End Grain Craftsman Takes His Blocks to The Stairs

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Matt Marwick of Precision Floorcrafters Inc. seems to attract clients with ideas that test his abilities, but, with five Wood Floor of the Year awards since 2009, he's proven he rises to the challenge. For this unusual project, Marwick's floor literally rises to the challenge, as his trademark end-grain climbs the stairs.

Marwick answered this homeowner's request with a freestanding open-riser staircase that starts narrow at its base and gradually widens to the right as it nears the second-floor landing. In keeping with his M.O., the stair treads were covered with box-matched end grain cut from reclaimed hickory.

"The concept was the culmination of the client's desires for a one-of-a-kind non-traditional staircase as well their explicit trust in my artistic expression of what that would be," Marwick says.

The project took several months to complete. In order to support each tread, Marwick constructed plywood cores from Baltic birch. The plywood was glued and clamped, then sanded with a wide-belt sander to a uniform thickness of 11⁄2 inches.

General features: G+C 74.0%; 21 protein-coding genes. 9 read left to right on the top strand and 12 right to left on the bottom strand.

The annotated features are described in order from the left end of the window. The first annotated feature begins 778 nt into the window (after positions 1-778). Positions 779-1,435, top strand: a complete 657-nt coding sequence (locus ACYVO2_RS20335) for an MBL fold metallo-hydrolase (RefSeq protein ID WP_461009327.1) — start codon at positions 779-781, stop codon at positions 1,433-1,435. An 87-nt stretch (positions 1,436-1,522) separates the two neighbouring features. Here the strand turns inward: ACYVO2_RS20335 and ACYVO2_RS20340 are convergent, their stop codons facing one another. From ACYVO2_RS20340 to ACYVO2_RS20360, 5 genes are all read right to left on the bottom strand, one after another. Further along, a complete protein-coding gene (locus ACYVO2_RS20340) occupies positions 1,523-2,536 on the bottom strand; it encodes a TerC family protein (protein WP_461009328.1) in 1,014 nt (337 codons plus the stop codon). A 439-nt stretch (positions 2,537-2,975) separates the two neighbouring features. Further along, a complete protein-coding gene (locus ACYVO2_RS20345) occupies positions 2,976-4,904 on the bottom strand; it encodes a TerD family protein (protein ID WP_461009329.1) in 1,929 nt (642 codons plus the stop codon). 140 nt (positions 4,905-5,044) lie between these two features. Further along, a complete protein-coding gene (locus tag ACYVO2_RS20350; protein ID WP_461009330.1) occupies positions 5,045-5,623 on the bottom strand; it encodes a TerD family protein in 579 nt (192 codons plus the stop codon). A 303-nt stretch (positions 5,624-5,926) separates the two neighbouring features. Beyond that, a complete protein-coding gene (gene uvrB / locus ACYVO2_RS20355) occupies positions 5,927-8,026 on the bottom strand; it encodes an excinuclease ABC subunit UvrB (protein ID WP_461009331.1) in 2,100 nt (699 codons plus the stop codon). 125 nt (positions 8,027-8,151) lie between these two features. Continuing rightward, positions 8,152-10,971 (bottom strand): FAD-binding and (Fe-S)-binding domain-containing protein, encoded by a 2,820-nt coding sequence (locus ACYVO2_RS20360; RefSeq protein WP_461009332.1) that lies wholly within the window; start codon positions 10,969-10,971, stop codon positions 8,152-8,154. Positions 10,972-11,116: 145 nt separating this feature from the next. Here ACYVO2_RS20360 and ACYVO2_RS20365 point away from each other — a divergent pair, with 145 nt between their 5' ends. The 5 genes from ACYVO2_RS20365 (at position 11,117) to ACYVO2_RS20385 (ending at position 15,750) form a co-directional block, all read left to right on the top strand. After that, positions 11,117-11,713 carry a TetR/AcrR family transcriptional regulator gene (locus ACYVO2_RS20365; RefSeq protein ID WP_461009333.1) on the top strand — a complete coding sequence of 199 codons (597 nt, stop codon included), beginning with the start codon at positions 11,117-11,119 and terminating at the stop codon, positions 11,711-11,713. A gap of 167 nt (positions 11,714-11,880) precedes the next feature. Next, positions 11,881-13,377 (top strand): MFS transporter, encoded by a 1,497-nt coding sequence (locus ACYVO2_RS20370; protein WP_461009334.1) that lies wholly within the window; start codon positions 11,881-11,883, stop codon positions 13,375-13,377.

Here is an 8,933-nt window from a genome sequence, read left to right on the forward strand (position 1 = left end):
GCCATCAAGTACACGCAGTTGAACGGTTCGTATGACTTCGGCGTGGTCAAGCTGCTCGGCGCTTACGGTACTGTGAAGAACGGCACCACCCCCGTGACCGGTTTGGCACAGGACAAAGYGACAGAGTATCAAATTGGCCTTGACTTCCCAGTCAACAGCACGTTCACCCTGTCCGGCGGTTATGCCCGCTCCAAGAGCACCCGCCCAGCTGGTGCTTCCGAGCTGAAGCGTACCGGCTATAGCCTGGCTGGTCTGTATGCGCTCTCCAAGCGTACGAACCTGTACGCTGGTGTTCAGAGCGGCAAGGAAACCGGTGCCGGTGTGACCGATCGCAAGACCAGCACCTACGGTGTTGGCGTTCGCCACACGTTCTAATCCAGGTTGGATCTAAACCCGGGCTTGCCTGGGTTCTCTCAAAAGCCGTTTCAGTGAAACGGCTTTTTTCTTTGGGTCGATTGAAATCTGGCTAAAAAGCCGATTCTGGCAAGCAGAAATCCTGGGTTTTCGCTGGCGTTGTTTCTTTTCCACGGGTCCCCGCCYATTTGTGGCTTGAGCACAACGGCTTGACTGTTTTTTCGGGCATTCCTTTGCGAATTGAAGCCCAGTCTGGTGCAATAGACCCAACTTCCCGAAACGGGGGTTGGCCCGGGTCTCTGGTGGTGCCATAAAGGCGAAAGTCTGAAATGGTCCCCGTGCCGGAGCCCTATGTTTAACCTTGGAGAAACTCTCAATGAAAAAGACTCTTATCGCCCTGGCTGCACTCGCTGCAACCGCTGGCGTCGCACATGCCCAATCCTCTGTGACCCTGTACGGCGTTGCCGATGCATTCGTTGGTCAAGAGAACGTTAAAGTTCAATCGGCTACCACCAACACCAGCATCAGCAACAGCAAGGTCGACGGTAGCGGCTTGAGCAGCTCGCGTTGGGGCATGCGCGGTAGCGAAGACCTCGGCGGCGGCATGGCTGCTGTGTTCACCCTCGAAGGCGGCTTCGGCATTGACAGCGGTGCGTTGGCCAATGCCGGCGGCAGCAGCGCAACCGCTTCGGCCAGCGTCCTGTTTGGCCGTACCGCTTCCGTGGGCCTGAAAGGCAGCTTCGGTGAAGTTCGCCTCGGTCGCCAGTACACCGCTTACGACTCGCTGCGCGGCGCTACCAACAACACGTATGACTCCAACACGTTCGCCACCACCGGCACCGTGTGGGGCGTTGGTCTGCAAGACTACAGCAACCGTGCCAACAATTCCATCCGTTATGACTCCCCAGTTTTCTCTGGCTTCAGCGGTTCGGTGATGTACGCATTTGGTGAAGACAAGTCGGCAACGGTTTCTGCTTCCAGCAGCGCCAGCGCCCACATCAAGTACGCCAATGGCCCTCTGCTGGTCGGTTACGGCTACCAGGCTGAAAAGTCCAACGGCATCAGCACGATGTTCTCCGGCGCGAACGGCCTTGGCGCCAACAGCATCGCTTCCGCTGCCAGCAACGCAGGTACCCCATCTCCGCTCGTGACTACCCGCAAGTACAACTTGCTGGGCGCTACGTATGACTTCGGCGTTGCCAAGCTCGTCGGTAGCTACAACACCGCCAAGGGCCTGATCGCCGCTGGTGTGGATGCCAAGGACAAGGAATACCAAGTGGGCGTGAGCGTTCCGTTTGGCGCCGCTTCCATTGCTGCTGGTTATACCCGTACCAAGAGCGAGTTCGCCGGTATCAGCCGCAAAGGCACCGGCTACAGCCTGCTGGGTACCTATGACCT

Then Marwick began fastening the end grain to the core. He cut the 21⁄4-inch-thick hickory to 3⁄8 inches thick and glued the pieces in box-matched rows to the top and bottom of the core. He secured the end grain to the front and back of the core with a combination of Kreg Jig pocket holes every 4 to 6 inches and wood glue. The treads were finished with tung oil.

The only small hiccup during this project happened online. One of Marwick's workers uploaded a photo of the staircase to Facebook before it was completed and, amid a heaping of praise, some commenters—not realizing the engineered construction of the treads—voiced their opinion that end-grain stairs are a terribly unsafe idea.

Marwick says he didn't want to respond online. It wasn't worth it, he says, though he did have first-hand evidence that his stairs were plenty strong.

"After two men successfully carried a Hummel belt sander down the stairs, I would say the stairs are quite safe and adequate for reasonable use."

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